By Colin Dewar /

TSP Board Nominees Advance From Committee, But Vote on OPM Nominee Postponed

Senators in both parties last week expressed concerns about OPM director nominee John Gibbs’ fitness for the position in light of Twitter posts that were Islamophobic, anti-LGBT and endorsing debunked satanic conspiracy theories.

A Senate panel on Wednesday postponed a vote on whether to recommend John Gibbs be confirmed as director of the Office of Personnel Management, citing the need for more information from the nominee.

“Although we noticed the nomination of John Gibbs to be director of the Office of Personnel Management, we’re going to hold over ... his nomination, because some of our members would like to request some additional information from the nominee,” said Sen. Ron Johnson, R-Wis., chairman of the Senate Homeland Security and Governmental Affairs Committee.

Gibbs spent much of his confirmation hearing last week deflecting questions about tweets he posted in 2016 that accused the leadership of Hillary Clinton’s presidential campaign of performing satanic rituals and calling the Democratic party the party of “Islam” and “gender-bending.” He also endorsed the idea that new hires to the federal government should be “loyal” to President Trump.

At the hearing, Gibbs declined to apologize for his posts, saying that he only regretted “that it’s unfortunately become an issue.” The nominee, who currently serves as acting assistant secretary for community planning and development at the Housing and Urban Development Department, said that since joining the federal government, he has managed employees in a “nonpartisan” manner.

On Tuesday, multiple federal employee groups officially announced their opposition to Gibbs’ confirmation. In a letter to the committee, National Treasury Employees Union National President Tony Reardon said Gibbs “lacks the experience” to lead the federal government’s top human resources office.

“His well-documented history of making inflammatory remarks that, at best, demonstrate an insensitivity to individuals of different backgrounds and faiths raise serious concerns about his ability to lead the federal civil service,” Reardon said. “Furthermore, his tweets regarding new hires being loyal to the president only underscores concerns about his ability to adhere to the merit systems principles; protect employees from retaliation for disclosing waste, fraud and abuse; and ensure that other federal agencies do so as well.”

And Robert Corsi, interim president of the Senior Executives Association, wrote in a letter to the committee that Gibbs’ focus on improving federal agencies’ time to hire metrics, retirement processing and IT modernization fall short of the transformational changes envisioned by a recent study by the organization. Corsi also expressed concerns about Gibbs’ commitment to merit systems principles.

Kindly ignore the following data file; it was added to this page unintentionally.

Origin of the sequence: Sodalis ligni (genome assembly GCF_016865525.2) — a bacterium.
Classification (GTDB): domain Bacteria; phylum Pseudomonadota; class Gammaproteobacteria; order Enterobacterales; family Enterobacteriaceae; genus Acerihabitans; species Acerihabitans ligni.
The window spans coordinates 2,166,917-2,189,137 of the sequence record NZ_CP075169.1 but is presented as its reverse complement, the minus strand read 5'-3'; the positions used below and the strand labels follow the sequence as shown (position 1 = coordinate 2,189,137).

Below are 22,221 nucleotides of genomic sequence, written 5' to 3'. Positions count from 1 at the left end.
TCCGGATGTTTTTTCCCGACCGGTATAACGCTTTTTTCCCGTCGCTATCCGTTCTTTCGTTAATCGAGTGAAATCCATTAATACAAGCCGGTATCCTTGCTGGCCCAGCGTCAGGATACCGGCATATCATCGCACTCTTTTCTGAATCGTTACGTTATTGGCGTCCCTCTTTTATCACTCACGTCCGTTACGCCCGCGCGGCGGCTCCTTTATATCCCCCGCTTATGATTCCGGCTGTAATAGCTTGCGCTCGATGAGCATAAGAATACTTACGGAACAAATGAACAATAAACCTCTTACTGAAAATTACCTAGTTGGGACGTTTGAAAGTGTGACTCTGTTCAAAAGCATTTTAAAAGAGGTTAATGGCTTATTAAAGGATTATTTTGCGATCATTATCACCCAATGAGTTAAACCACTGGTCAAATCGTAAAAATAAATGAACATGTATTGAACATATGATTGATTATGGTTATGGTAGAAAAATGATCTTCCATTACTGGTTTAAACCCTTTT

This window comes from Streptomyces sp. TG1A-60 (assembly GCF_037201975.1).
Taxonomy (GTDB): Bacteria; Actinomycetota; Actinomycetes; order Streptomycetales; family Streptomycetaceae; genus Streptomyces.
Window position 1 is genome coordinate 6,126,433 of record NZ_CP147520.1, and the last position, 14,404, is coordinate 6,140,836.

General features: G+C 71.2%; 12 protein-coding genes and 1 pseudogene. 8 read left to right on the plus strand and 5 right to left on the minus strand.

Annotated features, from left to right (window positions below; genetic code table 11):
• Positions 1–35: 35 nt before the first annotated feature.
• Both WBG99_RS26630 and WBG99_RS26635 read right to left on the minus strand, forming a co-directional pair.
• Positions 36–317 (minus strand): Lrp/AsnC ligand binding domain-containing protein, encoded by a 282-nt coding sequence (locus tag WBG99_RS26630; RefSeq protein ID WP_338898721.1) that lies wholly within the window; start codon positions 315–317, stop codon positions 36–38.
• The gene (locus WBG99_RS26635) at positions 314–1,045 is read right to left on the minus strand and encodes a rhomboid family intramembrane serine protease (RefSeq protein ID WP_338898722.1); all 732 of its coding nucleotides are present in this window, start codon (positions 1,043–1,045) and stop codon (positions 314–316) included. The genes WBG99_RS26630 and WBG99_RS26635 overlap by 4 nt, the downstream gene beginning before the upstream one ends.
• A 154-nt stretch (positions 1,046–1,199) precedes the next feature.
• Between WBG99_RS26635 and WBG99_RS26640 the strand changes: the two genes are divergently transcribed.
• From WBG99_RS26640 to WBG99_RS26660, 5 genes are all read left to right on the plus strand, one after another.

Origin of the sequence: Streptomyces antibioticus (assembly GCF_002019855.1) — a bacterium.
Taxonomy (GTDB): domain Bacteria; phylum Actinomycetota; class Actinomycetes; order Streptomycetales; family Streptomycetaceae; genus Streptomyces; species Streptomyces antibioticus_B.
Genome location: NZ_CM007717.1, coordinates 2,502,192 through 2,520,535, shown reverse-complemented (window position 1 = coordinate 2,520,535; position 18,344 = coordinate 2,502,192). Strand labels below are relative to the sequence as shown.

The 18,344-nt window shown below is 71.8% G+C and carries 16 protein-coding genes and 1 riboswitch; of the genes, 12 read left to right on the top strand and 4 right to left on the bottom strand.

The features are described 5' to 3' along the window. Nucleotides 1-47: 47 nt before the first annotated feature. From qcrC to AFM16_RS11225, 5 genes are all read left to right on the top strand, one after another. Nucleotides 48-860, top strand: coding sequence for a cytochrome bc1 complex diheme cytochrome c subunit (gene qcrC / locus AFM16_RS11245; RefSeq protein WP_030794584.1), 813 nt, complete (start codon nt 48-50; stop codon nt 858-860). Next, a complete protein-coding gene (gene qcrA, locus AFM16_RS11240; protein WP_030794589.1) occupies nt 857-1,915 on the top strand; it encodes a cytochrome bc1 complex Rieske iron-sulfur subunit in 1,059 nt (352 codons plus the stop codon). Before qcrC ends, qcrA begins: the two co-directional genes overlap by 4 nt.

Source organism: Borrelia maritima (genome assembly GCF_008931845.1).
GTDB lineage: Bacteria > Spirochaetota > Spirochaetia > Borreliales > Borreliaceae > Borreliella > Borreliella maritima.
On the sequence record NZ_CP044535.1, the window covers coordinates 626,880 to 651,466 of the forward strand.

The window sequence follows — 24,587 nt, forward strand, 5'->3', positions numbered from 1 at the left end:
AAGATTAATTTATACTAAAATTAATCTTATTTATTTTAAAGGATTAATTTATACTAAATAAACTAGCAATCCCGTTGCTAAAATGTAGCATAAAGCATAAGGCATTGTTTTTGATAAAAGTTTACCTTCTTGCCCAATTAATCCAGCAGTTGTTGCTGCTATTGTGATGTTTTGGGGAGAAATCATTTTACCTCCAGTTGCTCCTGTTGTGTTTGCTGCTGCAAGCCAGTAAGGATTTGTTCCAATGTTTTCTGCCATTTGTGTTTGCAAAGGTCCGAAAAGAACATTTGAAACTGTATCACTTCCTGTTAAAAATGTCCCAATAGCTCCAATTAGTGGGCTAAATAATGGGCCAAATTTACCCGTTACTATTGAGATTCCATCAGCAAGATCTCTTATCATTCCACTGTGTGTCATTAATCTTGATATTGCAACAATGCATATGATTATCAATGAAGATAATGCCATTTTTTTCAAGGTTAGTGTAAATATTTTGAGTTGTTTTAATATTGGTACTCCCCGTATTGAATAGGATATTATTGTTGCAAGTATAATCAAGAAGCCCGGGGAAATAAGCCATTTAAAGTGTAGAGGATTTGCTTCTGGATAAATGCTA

“OPM is a critical central government agency responsible for human capital policies affecting over 2 million active employees, and millions of additional beneficiaries and annuitants,” Corsi wrote. “The agency also plays a critical statutorily-defined role upholding the merit principles, and Mr. Gibbs’ prior comments regarding the merit system are deeply troubling and cannot be discounted nor ignored.”

The committee did advance Trump’s three nominees to the Federal Retirement Thrift Investment Board, which administers the Thrift Savings Plan. Christopher Burnham and Frank Dunlevy were recommended by a unanimous voice vote, while John Barger advanced by a vote of 8-3.

Barger’s nomination was more controversial than that of his colleagues due to his service as a member of the Postal Board of Governors, which has been under heavy scrutiny from Democrats in recent weeks as Americans have reported slowdowns in service following the appointment of Postmaster General Louis DeJoy.

“[At a recent Senate hearing], I asked Mr. DeJoy to provide to the committee any transcripts or minutes of all closed or nonpublic meetings this year, so the American people can better understand the rationale behind policy decisions that have adversely impacted mail delivery, but he has yet to respond to my requests,” said Sen. Jacky Rosen, D-Nev. “At his nomination hearing, I asked Mr. Barger to provide the same documents, and he said he would raise the issue, but he has yet to respond to my request . . . Whether a member of the Postal Board of Governors or the FRTIB, I expect transparency, and so do to the American people, and due to a lack of compliance with my requests, I cannot support this nominee.”